Identifying nursing home abuse, neglect, or exploitation can require the experienced eye of a nursing home attorney. In some cases, victims suffer from cognitive impairments that leave them unable to accurately describe what is happening to them. A resident may be reluctant to notify others of instances of abuse because they fear retaliation or hesitate to cause trouble.

However, some red flags may indicate abuse, neglect, or exploitation.

  • Nursing home abuse is defined as any type of harm experienced by a resident of a nursing home facility, including physical or emotional injuries, or sexual assault. Abuse can include physical harm, such as hitting, punching, or kicking a resident. More often, abuse involves emotional harm such as threatening, intimidating, or belittling a resident. The perpetrator of this abuse can be a facility staff member or another resident of the facility. Signs of abuse include unexplained injuries, such as cuts, burns, or broken bones. Bruises around the wrist or arm may indicate the use of physical restraints. Dislocated joints or sprains and hair or tooth loss may be signs of insufficient safety measures and inadequate grooming care. A resident’s refusal to be left alone with a certain staff member or resident or loss of interest in activities that were previously enjoyed can be signs of emotional abuse. A delay in receiving medical care for injuries and unusual changes in behavior including rocking, biting, or fear of being touched are also signs of physical and possibly sexual abuse. Other signs of sexual abuse include bruising or bleeding in the genital or anal area or the presence of sexually transmitted diseases.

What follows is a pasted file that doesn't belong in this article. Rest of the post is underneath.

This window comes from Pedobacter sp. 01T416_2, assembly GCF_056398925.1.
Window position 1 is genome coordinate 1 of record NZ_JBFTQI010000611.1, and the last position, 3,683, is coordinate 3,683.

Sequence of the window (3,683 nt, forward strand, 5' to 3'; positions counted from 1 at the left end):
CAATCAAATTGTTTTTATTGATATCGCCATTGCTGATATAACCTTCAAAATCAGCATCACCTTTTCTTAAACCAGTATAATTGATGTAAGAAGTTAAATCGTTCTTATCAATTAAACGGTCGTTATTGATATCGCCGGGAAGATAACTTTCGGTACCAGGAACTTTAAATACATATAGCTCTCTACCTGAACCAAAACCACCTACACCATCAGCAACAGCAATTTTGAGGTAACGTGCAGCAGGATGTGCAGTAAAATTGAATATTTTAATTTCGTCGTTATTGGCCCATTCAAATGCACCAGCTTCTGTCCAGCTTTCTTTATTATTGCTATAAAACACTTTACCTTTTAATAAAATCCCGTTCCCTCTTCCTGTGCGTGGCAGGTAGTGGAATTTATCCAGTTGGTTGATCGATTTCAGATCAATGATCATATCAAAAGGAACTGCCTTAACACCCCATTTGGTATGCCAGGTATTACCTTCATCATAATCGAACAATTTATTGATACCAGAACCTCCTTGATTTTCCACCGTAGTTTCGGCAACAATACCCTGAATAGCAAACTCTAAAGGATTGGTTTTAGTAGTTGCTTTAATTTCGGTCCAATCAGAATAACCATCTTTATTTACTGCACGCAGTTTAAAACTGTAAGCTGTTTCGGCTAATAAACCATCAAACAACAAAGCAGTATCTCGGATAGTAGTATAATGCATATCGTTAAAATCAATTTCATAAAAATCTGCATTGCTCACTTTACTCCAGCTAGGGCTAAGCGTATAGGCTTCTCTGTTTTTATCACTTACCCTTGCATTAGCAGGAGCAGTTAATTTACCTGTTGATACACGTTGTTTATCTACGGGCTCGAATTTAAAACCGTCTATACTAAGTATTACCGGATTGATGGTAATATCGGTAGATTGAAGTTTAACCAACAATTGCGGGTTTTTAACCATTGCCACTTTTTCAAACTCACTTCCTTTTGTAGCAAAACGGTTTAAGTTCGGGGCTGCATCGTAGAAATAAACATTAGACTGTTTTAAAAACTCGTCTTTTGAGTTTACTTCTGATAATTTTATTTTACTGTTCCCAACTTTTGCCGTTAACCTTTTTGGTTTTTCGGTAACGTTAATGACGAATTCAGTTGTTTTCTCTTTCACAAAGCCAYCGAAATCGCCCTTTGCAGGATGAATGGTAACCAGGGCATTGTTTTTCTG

• Nursing home neglect is the facility’s failure to provide necessary services, basic needs, or protection from harm. Some warning signs that could indicate nursing home neglect include malnutrition or dehydration or seemingly over- or under-medicated residents. Residents that appear to be dirty or are wearing soiled clothing are signs that the facility is failing to accommodate resident’s basic needs. Other signs of neglect include an infestation of rodents or bugs at the facility or an overall dirty environment. The development of new bed sores or the worsening of existing sores; repeated falls for high risk residents and elopement, wandering, or abandonment of the senior in a public place are also signs of neglect.
  • Financial exploitation is a common problem among nursing home residents. Warning signs such as unexplained activity in the senior’s bank account; missing personal items; or lavish gifts given to nursing home staff may be possible signs of exploitation. Other signs include notification of a new person being added as a signatory on accounts or payments made to the facility for services that were not rendered.

Disease Control and Prevention

Recently, a Staten Island nursing home reported that one or more residents tested positive for COVID-19. The report was issued in March by the executive director at ArchCare at the Carmel Richmond HealthCare and Rehabilitation Center. The report failed to specify the total number of affected residents, and failed to state whether any residents had died after contracting the virus. The report stated that facility staff were actively monitoring and screening patients for symptoms and all visitation from non-residents had been suspended. The facility said it was working closely with local and state health departments to continually develop policies and guidelines.